Entries in Kim Jong Il (19)


Kim Jong Il’s Eldest Son Predicts Failure for North Korea

JoongAng Sunday/AFP/Getty Images(TOKYO) -- The eldest son of late North Korean leader Kim Jong Il questions his half brother’s ability to lead the reclusive regime, and predicts failure in a new book set for release in Japan this week.

Titled My Father, Kim Jong Il, and Me, the book is based on reported interviews and emails between Japanese journalist Yoji Gomi and Kim Jong Nam, over a seven year period.  It offers a revealing look at the inner workings of the Kim family.

On the issue of succession, Kim Jong Nam says his father initially opposed the hereditary transfer of power, saying it would damage his accomplishments, along with those of his father Kim Il Sung, the late leader.  He eventually changed his mind, convinced that a continuation of the Kim family line was necessary to maintain stability in North Korea.

“The dynastic succession is a joke to the outside world,” Kim Jong Nam says in the book, according to excerpts published by the South Korean daily, Chosun Ilbo. “The Kim Jong Un regime will not last long.”

Kim Jong Nam says his half brother was tapped to be the next leader solely because he physically resembled his grandfather.  He reveals he has never met Kim Jong Un.

“Without reforms, North Korea will collapse, and when such changes take place, the regime will collapse,” he says.  “I think we will see valuable time lost as the regime sits idle fretting over whether it should pursue reforms or stick to the present political structure.”

Kim Jong Nam has made no secret of his rift from the rest of the Kim family.  Known as a playboy, the eldest son spends much of his time in Macau.  He was arrested in 2001, after he tried to sneak into Japan with a fake passport to go to Tokyo Disneyland, falling out of favor with his father.  The eldest son was largely absent from any of Kim Jong Il’s official funeral coverage, which aired on North Korea’s state media.

Still, Kim Jong Nam says ideological differences, not his personal lifestyle, caused his father to turn against him.

“After I went back to North Korea following my education in Switzerland, I grew further apart from my father because I insisted on reform and market-opening and was eventually viewed with suspicion,” he says. “I told him honestly how the international community was concerned about the nuclear tests and missile launches and I am asking him to train my brother well in order to ensure a good life for the people.”

Copyright 2012 ABC News Radio


Documentary Shows Kim Jong Un Threatening War in 2009

Dieter Depypere/Bloomberg via Getty Images (PYONGYANG, North Korea) -- North Korea's government is trying to prove that Kim Jong Un was talking tough long before he became the country's "supreme leader" last month.

Kim, who stepped into the shoes of his late father, Kim Jong Il, allegedly said he'd order his country to war if any of Pyongyang's enemies shot down a rocket.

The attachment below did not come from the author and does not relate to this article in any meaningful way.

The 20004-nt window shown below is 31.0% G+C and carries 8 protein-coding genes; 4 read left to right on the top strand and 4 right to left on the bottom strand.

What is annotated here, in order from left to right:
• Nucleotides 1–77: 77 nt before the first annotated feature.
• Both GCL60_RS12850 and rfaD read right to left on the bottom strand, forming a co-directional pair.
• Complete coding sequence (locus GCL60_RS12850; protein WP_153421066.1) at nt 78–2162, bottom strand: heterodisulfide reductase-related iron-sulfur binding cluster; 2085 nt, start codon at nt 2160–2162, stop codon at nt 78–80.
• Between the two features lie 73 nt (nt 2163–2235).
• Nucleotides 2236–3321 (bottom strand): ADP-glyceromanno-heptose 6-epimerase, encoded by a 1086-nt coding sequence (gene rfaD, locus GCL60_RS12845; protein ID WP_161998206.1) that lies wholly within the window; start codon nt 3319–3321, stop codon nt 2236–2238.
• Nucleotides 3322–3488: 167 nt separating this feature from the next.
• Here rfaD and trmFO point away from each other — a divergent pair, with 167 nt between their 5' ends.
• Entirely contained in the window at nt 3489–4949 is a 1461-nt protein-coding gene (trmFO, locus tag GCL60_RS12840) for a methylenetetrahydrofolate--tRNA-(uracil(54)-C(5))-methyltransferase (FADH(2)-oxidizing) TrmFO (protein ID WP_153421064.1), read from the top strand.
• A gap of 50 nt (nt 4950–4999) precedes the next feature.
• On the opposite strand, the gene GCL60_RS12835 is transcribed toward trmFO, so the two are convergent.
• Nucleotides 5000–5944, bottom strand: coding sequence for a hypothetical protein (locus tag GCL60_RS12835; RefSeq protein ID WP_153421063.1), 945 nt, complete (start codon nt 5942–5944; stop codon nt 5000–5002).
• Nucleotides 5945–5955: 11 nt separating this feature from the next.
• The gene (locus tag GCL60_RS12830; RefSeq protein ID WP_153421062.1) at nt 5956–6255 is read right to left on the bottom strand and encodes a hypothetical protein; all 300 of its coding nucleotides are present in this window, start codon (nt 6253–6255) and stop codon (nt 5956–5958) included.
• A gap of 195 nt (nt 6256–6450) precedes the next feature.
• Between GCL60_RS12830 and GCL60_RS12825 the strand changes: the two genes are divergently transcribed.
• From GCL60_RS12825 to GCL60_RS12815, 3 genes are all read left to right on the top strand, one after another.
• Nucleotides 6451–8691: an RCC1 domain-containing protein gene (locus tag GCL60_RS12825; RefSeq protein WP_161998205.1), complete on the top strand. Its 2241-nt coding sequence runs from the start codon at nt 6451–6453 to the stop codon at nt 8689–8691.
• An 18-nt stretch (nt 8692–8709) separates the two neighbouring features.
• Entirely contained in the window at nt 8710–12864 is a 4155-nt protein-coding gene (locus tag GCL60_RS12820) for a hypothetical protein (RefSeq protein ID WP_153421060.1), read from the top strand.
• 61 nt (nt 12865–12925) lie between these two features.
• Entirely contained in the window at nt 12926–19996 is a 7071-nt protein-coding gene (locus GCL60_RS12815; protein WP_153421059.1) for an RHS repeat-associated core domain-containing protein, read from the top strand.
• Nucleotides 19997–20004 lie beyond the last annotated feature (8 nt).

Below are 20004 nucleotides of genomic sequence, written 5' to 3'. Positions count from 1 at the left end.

The boast was made in April 2009.  North Korea aired a documentary on state TV Sunday that showed Kim threatening war while supposedly in charge of the military's anti-rocket interception operations back then.

The country is attempting to show that Kim is capable of running North Korea and the 1.2 million-strong military even with his limited experience.

The documentary aired on what is believed to be Kim's 27th or 28th birthday.

Copyright 2012 ABC News Radio


Kim Jong Un Named N. Korean Military's 'Supreme Commander'

Dieter Depypere/Bloomberg via Getty Images(PYONGYANG, North Korea) -- Kim Jong Un, the son of deceased North Korean leader Kim Jong Il, has been named "Supreme Commander" of that nation's military, according to South Korean news agency Yonhap.

Media reports say the decision came Friday at a meeting for the Political Bureau of the Central Committee of the Workers' Party.

'Supreme Commander' is just one of the titles held by Kim Jong Il before his death earlier this month. As his successor, Kim Jong Un will also lead the country's military of 1.1 million.  

Copyright 2011 ABC News Radio


Korean Dictator’s Final Ride Was in a Vintage Lincoln Continental

KYODO NEWS/AFP/Getty Images(PYONGYANG, North Korea) -- Mourners lined the streets of the North Korean capital Pyongyang on Wednesday, crying and wailing as the funeral procession for Kim Jong-Il crawled slowly through the streets. But a curious detail was that the boxy black hearse that crept through the light snow was a vintage Lincoln Continental.

The choice of a U.S.-made luxury car seems odd for a country that preached a belligerent self reliance, reviled America and was put on President George W. Bush’s Axis of Evil list.  

Experts at put the year of the Lincoln at 1976, making the 35-year-old vehicle older than North Korea’s 28-year-old new leader Kim Jong-Un.

Ford, the parent company of Lincoln, did not respond to telephone and email requests for comment.

The choice of an American luxury car for his final ride is consistent with Kim’s tastes, despite his regime’s propaganda depicting the U.S. as evil, dangerous and violent, and his history of antagonizing numerous American administrations with threats of war and nuclear weapons.

Kim was reported to be a big fan of Hollywood movies, with favorites including the slasher flick Friday the 13th and Sylvester Stallone’s action film Rambo. He supposedly owned both in his collection of more than 20,000 films, many of which starred his favorite actress Elizabeth Taylor. Kim was also a known NBA fan. One of his most prized possessions was said to be an autographed Michael Jordan basketball, presented to him by then Secretary of State Madeline Albright at a rare high point in North Korean-American relations.

Copyright 2011 ABC News Radio


North Korean Mourners Fill Streets for Kim Jong Il's Funeral